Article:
“Gather My Holy Ones/Elect together to Me; those that will make a Covenant with Me by an offering. And the heavens shall declare His righteousness: for God Himself is Judge. Hear, O My people, and I will speak; O Israel, and I will testify before you: I am God, even your God. Offer to God thanksgiving; and pay your vows to the most High: And call upon Me in the Day of Tribulation: I will deliver you, and you shall glorify Me.” Psalm 50
In the beginning, God destroyed the earth by water because of their worship practices, oppression and violence. Soon after the flood, Nimrod – King of Babylon began to deify himself and to do the worship practices that were taking place before the flood. When Abraham saw what was happening he said: “Woe to my father and this wicked generation, whose hearts are all inclined to vanity, who serve these idols of wood and stone which can neither eat, smell, hear nor speak, who have mouths without speech, eyes without sight, ears without hearing, hands without feeling, and legs which cannot move; like them are those that made them and that trust in them.” (Jasher 11:32)
As of 2005 54% (3.6 billion people) of the world’s population considered themselves adherents of an “Abrahamic religion.” Christianity being the largest at 33%, Islam second at 21% and Judaism at 0.02%. All “Abrahamic religions” claim a direct lineage to the Biblical Patriarch, Abraham.
Jesus said, If you are the children of Abraham, you would do the works of Abraham. So let’s see how well connected these “religions” really are to Abraham!
“Let us therefore be in awe/reverence, lest a promise being left us of entering into His Rest, any of you should come short of it… There remains, therefore, a keeping of a Sabbath to the people of God.” Hebrews 4
Many argue that the day of rest called for by God is Saturday (the seventh day of the week) or Sunday (the first day of the week). God called for His people to keep the weekly Sabbath, the seventh day, as a token to remember the Sabbath Day to keep it holy unto Him. But the true Sabbath is much bigger than that. It is written, “Don’t be ignorant of the one thing: One day to the LORD is as a thousand years” (2 Peter 3:8), and “in six days, that is six thousand years all things will be accomplished” (Barnabus 13:4-5). Genesis 2 tells us that God finished His work on the sixth day and on the seventh day He rested and sanctified that day to be kept to Him.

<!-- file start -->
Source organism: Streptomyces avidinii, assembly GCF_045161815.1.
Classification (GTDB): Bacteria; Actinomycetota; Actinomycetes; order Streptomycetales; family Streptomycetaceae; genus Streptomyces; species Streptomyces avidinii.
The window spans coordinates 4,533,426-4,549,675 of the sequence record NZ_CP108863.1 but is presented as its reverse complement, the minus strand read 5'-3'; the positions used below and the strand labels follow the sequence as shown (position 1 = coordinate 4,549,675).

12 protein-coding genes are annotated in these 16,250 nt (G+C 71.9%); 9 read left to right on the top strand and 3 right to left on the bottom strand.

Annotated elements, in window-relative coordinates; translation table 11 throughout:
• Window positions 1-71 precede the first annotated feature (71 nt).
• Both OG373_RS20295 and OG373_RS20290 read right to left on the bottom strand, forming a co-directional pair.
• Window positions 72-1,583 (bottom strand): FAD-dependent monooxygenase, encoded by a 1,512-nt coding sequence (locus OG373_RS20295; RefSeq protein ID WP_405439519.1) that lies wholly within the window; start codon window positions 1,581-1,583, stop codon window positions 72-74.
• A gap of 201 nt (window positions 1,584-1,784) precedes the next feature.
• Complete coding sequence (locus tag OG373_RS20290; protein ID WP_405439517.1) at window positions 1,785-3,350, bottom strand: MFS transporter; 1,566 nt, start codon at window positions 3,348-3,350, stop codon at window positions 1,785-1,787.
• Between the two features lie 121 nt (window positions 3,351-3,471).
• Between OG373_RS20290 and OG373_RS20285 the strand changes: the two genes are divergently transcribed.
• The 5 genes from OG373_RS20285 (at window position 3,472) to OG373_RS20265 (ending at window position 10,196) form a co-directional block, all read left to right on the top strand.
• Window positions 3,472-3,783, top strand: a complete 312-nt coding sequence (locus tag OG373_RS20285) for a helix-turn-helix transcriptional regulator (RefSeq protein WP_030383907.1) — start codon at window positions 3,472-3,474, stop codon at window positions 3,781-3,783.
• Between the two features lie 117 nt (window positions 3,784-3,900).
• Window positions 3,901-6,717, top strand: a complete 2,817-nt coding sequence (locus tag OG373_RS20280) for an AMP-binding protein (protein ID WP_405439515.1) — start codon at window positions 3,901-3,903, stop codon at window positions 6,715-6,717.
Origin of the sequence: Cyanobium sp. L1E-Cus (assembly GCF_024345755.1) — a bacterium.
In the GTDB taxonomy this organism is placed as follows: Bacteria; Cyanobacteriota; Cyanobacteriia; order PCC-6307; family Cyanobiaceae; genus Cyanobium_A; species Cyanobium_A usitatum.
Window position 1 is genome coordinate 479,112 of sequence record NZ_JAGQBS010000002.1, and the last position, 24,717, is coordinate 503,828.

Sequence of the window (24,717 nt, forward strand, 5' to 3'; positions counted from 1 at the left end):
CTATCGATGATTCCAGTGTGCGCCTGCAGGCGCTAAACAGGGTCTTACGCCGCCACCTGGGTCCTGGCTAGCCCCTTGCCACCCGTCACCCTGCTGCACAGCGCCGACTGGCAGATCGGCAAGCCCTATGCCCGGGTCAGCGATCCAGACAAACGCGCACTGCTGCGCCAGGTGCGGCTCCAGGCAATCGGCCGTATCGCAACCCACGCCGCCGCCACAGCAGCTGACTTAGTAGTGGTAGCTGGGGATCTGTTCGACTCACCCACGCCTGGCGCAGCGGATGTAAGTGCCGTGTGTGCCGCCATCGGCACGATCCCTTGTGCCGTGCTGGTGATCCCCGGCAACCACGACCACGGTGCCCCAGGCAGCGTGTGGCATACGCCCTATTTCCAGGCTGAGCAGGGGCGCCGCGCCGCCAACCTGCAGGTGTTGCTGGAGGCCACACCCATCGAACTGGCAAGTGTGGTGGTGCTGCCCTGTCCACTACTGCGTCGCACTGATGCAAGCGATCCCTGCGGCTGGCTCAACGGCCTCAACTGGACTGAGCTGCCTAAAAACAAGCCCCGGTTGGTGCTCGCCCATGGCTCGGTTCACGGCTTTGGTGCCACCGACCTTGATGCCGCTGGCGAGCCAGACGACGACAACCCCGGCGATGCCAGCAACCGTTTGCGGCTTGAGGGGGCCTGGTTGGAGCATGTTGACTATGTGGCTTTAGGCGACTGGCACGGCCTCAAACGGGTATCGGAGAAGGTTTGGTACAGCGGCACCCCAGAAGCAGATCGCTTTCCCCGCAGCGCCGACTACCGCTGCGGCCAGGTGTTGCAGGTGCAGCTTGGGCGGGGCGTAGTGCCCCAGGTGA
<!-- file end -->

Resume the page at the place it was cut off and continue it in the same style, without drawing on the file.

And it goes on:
“Mene, Mene, Tikel Upharsin.” These were the Hebrew words written on the wall in the Biblical Book of Daniel. The only one who could interpret them for Belshazzar, King of Babylon, was Daniel, a Jewish man who had been taken into captivity from Judea by Nebuchadnezzar. Before interpreting the words, Daniel reprimanded Belshazzar for not humbling himself before the God of Heaven. He had in fact exalted himself against God, stolen the vessels from the Temple in Judea and was using them in his own temple to drink wine and party with his friends. Belshazzar worshiped gods/idols of gold and silver which “neither see, nor hear, nor know” anything. Therefore, God sent a hand to write on the wall before the king: “Mene. Mene, tekel, upharsin.” When the king’s “wise” men, magicians, and priests couldn’t tell him what it meant, he finally called Daniel.